California Assembly Overwhelmingly Opposes a Federal Registry Based on Religion, Race or National Origin

September 15, 2017

SACRAMENTO, Calif. – Today the California Assembly overwhelmingly approved the California Religious Freedom Act (Senate Bill 31) with only one dissenting vote. The roll call was left open so final vote tally may change.

Senate Bill 31 will prevent California agencies from sharing data that could be used to compile a federal registry based on religion, national origin or ethnicity.

“I introduced the California Religious Freedom Act to make it clear our state will have no part in creating a registry of people based on their religion or where they were born,” said Senator Lara. “California has a strong tradition of protecting people’s religion and privacy, and I am proud that Republicans and Democrats have joined together to protect basic civil and human rights for all.”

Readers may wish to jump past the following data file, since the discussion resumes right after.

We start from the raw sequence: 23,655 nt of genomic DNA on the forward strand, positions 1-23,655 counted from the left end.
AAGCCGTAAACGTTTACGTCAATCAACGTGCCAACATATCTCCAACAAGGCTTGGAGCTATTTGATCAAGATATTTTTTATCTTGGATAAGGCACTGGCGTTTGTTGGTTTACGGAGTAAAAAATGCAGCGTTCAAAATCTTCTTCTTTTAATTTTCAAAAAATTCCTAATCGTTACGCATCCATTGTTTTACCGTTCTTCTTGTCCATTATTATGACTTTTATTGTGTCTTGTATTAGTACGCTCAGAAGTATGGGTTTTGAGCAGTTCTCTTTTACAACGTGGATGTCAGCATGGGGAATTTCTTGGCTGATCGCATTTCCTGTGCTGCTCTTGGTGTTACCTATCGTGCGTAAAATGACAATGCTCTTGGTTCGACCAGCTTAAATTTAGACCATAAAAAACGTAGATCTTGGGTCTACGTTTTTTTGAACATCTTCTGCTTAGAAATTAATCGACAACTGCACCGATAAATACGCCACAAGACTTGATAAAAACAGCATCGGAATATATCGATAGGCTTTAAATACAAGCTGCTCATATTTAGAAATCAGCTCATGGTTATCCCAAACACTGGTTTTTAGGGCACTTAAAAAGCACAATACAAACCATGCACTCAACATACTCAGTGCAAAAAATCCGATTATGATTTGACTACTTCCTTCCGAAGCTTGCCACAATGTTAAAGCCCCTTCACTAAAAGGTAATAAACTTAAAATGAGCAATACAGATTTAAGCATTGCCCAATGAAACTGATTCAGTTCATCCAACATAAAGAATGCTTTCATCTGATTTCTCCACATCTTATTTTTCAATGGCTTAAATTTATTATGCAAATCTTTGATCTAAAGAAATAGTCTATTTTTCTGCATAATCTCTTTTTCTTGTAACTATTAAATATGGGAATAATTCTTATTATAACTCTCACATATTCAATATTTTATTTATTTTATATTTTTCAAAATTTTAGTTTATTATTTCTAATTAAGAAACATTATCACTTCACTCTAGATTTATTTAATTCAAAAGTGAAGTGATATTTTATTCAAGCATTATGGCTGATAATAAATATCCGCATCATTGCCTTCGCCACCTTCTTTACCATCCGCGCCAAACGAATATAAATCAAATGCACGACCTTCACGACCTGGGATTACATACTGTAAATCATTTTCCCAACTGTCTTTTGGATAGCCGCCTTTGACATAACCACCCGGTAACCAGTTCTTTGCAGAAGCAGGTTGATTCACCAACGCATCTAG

Then-candidate Donald Trump proposed a Muslim registry, and he has not backed away from the proposal since his election.

The California Religious Freedom Act has the support of nearly 200 groups and individuals representing diverse communities.

Under the Religious Freedom Act, state and local agencies cannot use agency money, equipment, or other resources to assist in the creation of any government program compiling a database based on religion, national origin or ethnicity.

Additionally, state and local law enforcement are prohibited from collecting information about an individual’s religious beliefs or affiliations except under specified circumstances.

SB 31 does not prevent any state or local agency from compiling aggregate, non-personal information about religion, national origin, or ethnicity or from exchanging it with other local, state, or federal agencies.

Click here to read the California Religious Freedom Act (SB31).